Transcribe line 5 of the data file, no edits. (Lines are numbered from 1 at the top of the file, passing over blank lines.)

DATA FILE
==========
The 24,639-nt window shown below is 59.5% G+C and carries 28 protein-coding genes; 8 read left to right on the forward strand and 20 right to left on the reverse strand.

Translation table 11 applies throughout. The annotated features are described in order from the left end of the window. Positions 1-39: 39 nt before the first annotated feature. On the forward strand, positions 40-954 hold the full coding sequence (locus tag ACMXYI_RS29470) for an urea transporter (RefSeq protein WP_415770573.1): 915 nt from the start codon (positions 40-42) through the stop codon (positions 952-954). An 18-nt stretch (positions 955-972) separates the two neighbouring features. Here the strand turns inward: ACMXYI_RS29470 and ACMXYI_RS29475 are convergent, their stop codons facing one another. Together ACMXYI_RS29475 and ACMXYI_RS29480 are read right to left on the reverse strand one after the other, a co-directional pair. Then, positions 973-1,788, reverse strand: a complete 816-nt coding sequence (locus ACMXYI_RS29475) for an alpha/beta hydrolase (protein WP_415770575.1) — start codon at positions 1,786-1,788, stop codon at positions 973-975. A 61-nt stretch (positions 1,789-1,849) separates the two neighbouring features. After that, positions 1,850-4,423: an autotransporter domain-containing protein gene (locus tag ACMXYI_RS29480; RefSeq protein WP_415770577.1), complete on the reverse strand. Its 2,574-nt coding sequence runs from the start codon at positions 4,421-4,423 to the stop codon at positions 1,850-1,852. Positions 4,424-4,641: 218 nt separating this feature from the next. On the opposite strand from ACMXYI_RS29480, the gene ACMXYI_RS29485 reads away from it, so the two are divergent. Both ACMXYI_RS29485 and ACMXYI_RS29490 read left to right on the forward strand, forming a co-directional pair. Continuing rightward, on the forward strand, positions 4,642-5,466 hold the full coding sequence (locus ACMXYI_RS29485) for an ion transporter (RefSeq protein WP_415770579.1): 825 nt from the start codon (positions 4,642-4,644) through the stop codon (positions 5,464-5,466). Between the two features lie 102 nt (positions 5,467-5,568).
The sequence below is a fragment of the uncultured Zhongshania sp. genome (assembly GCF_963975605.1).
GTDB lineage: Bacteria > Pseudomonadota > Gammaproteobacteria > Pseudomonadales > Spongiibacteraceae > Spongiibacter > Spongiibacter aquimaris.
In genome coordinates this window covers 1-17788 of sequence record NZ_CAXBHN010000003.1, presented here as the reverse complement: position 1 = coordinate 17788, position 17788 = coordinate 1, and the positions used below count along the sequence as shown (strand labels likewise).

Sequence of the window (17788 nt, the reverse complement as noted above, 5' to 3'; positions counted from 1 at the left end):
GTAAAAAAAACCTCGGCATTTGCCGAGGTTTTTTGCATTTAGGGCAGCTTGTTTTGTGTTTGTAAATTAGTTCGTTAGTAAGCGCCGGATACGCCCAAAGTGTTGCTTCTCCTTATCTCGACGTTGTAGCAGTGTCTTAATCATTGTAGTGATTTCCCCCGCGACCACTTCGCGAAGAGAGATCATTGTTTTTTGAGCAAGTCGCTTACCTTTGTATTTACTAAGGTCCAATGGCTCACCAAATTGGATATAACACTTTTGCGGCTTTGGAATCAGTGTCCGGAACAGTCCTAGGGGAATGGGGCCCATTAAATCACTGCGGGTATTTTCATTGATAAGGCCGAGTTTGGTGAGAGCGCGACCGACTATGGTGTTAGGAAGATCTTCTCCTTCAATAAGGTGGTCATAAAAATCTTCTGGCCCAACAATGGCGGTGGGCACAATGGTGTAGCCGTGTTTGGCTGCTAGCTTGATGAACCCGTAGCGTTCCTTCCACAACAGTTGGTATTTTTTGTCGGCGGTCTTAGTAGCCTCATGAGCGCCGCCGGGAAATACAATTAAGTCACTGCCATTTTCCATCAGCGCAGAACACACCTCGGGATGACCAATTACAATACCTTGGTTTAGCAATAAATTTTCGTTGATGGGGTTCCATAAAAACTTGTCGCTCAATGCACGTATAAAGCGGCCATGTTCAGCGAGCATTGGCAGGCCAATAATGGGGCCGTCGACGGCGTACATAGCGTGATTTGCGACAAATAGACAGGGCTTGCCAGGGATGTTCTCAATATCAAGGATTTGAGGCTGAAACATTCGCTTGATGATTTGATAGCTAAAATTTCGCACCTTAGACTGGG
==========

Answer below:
In genome coordinates this window covers 1-17788 of sequence record NZ_CAXBHN010000003.1, presented here as the reverse complement: position 1 = coordinate 17788, position 17788 = coordinate 1, and the positions used below count along the sequence as shown (strand labels likewise).